Thursday, September 8, 2011

Mammally Goodness

Red Crossbill. You can see the pried-open cone he's been working on.

I left Billings, MT before dawn, hoping to make it to Yellowstone at a reasonable time. I failed to do this. Why? The incredible scenery you pass through en route boggles the mind. You must stop. You must bird. And after a few stops you keep telling yourself that you have to keep going, that you'll never make it to Yellowstone at this rate....but that doesn't work either.

The Gallatin National Forest's proximity to Yellowstone is both a blessing and a curse....it doesn't get the attention it deserves, but that is not necessarily a bad thing. As we all know, there is something to be said about roaming around on your own.

Not every day you get to see crossbill tongue.

The drive to Yellowstone took much longer than expected. A flock of Red Crossbills were fun to spend time with...to borrow a birder cliche, they were quite confiding. Of course, an old Midwestern tourist scared them all away, and I wished God's wrath upon him. Further down the road were American Pipits (not something most people are accustomed to seeing in summer), a hunting Red Fox, a Yellow-bellied Marmot and PIKAS. I couldn't believe it....I was getting stoked on mammals, of all things. How embarrassing.

If you plan on making a Yellowstone trip, be sure to check out the area between Cooke City and Red Lodge (this is the northeast access to the park), you will not regret it.

Golden-mantled Ground-Squirrels. Why do they have chipmunk stripes? Tell me.
Red Fox.




Foxy.






Marmot. Is nice, you like?
Pika pika pika pika pika pika.

Yeah, look at this thing. It doesn't even make sense. It's highly evolved to be cute though.












Botanists! Help me out! Cool flower at any rate.





















11 comments:

  1. How could you not get excited about Pikas?!?

    ReplyDelete
  2. Mammals!

    And ground squirrels have stripes in order to move faster.

    ReplyDelete
  3. I'll go basic thinking on the ground squirrel because I don't know the answer. The stripes are an advantageous adaptation that has allowed this species to survive predation in it's habitat, being the ground. Is this pass/fail because I'm feeling pressured here.

    ReplyDelete
  4. @JK The Pikas were great. Literally next to the road!

    @Corey Racing stripes are the best.

    @Anne I think you are right on....but why are racing stripes so advantageous?

    ReplyDelete
  5. Bloody hell Steve, I'm out of practice. Raptor's hunt by eyesight and you're a bird man, so I'm guessing there's a connection. Let me Google these critter's habitat and I'll get back to you. I'm serious. I'll get back to you.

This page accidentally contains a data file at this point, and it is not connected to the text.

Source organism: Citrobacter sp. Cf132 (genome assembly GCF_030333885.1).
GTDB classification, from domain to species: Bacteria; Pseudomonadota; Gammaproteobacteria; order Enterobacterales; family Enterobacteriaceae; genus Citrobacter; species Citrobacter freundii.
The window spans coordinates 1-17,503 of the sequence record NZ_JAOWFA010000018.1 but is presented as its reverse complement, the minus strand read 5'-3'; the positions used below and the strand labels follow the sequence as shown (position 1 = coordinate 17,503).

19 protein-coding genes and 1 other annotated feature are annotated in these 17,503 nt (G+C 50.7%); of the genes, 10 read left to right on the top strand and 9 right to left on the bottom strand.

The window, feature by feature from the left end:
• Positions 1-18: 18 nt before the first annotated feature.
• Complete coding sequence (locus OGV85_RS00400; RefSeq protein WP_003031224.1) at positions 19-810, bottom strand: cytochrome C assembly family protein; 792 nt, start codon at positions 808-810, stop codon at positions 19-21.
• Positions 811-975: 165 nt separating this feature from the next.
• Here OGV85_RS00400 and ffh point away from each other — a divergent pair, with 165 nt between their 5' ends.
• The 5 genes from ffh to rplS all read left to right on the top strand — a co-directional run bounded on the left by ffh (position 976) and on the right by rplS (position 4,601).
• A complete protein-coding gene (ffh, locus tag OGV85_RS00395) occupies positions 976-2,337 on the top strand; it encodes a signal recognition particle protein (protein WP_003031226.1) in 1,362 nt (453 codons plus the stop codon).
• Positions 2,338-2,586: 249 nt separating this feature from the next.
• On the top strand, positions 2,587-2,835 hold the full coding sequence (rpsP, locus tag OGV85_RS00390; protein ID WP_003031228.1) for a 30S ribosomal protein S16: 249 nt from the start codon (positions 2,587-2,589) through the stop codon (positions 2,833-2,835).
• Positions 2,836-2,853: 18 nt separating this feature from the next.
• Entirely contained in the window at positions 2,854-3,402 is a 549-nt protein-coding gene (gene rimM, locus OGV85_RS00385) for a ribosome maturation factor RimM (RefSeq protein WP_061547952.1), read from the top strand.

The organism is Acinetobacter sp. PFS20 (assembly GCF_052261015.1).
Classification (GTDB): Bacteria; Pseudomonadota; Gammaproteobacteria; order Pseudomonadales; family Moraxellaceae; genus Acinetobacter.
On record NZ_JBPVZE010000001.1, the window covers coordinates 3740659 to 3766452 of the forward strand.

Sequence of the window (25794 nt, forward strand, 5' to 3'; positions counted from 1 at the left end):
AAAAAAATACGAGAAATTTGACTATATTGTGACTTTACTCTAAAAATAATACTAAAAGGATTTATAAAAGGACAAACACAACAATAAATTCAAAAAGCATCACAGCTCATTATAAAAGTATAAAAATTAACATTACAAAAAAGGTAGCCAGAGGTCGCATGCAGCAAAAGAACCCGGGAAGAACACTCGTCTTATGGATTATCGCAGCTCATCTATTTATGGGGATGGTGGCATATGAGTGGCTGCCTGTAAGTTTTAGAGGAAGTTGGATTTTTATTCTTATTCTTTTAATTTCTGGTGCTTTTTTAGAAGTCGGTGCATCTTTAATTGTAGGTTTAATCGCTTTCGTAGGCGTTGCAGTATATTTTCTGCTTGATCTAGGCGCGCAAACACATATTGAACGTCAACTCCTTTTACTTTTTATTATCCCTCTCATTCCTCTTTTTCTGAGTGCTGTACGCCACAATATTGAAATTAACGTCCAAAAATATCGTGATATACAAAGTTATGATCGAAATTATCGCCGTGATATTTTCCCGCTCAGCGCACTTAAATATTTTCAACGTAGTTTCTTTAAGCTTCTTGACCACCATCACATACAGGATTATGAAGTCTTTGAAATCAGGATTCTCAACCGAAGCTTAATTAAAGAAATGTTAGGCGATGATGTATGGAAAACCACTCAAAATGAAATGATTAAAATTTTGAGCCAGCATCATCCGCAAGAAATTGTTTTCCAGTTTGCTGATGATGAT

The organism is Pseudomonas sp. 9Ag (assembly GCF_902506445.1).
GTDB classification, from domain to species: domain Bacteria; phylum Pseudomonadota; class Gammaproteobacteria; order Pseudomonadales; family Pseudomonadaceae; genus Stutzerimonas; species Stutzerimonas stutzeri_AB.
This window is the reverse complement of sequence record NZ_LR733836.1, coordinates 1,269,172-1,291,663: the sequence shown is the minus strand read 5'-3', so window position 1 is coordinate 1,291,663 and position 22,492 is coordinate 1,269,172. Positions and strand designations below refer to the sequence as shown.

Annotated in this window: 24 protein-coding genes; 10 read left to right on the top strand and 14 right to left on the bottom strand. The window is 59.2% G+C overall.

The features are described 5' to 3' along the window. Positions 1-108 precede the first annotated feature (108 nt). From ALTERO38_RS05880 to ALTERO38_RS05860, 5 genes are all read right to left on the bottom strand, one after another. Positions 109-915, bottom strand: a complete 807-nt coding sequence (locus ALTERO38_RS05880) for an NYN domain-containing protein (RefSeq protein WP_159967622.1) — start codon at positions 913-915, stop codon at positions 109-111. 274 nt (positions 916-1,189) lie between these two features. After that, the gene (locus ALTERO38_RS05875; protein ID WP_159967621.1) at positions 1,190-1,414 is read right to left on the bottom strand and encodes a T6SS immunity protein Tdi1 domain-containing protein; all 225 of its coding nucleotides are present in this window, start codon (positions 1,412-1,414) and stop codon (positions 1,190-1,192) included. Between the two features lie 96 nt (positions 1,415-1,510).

ReplyDelete
  6. Pikas are cool and all, but fucking A that's an awesome fox!!!! I am mildly obsessed with the article from nat geo awhile back about foxes being bred in Russia to be pets. I want one.

    ReplyDelete
  7. @Anne - I'm waiting!

    @Jen - Yes the fox was good, one of the very few Reds I've ever seen. I wonder if it could have had some high-elevation native blood (I saw it in alpine tundra) instead of the low-lying European Red Fox genetics...but this is not something I know much of. I was impressed with that Nat Geo article too...good study, great pets!

    ReplyDelete
  8. Found out where he lives Steve, and learned about his life cycle and then went on to learn about raptor vision. Christ, but their amazing. From a quarter mile away an eagle can see a rabbit's sides expand and contract with each breath and can even see the blink of an animal's eyes. So I'm stumped Steve. These stripes may help this squirrel blend in with the terrain and save it from other predators, but pitted against a raptor, this critter is toast. Steve my favorite bird is the owl and I'd like to learn more about them. So if you take requests, post some owls one day.

    ReplyDelete
  9. Thanks for sharing your findings...raptor vision is truly incredible. Maybe the stripes serve to break up the overall color pattern...from close up it seems like this would not work well but if viewed from a distance, this could actually make them harder to spot?

    Owls...sadly, this is a group that I do not encounter often enough, let alone have many pictures of...I'll keep it in mind though.

    ReplyDelete
  10. That was my thinking Steve. Not much info on these guys out there. The stripes may just be a side issue, like color vision is for humans. It's the acuity and not the ability to see color that keeps us alive. If you ever come up with the definitive answer, please post it. I'd really like to know.

    Respectfully yours,
    Anne

    ReplyDelete